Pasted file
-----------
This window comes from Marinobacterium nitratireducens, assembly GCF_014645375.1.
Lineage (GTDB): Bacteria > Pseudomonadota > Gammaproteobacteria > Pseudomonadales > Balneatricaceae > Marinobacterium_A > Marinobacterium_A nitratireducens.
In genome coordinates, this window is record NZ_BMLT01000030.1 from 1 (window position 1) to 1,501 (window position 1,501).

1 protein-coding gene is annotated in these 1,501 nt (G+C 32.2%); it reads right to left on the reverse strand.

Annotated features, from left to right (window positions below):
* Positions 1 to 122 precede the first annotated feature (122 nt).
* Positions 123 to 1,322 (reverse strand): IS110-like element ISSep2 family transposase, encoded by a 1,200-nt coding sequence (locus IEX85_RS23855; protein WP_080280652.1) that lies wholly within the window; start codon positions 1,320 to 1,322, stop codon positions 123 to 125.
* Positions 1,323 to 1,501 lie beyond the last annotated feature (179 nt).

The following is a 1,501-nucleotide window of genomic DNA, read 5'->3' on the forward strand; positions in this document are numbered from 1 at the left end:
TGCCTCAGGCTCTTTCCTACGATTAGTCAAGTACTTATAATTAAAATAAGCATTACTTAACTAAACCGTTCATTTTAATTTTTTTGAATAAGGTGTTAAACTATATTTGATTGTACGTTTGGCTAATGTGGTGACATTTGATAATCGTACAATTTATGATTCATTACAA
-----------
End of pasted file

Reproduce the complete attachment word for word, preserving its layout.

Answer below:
This window comes from Marinobacterium nitratireducens, assembly GCF_014645375.1.
Lineage (GTDB): Bacteria > Pseudomonadota > Gammaproteobacteria > Pseudomonadales > Balneatricaceae > Marinobacterium_A > Marinobacterium_A nitratireducens.
In genome coordinates, this window is record NZ_BMLT01000030.1 from 1 (window position 1) to 1,501 (window position 1,501).

1 protein-coding gene is annotated in these 1,501 nt (G+C 32.2%); it reads right to left on the reverse strand.

Annotated features, from left to right (window positions below):
* Positions 1 to 122 precede the first annotated feature (122 nt).
* Positions 123 to 1,322 (reverse strand): IS110-like element ISSep2 family transposase, encoded by a 1,200-nt coding sequence (locus IEX85_RS23855; protein WP_080280652.1) that lies wholly within the window; start codon positions 1,320 to 1,322, stop codon positions 123 to 125.
* Positions 1,323 to 1,501 lie beyond the last annotated feature (179 nt).

The following is a 1,501-nucleotide window of genomic DNA, read 5'->3' on the forward strand; positions in this document are numbered from 1 at the left end:
TGCCTCAGGCTCTTTCCTACGATTAGTCAAGTACTTATAATTAAAATAAGCATTACTTAACTAAACCGTTCATTTTAATTTTTTTGAATAAGGTGTTAAACTATATTTGATTGTACGTTTGGCTAATGTGGTGACATTTGATAATCGTACAATTTATGATTCATTACAA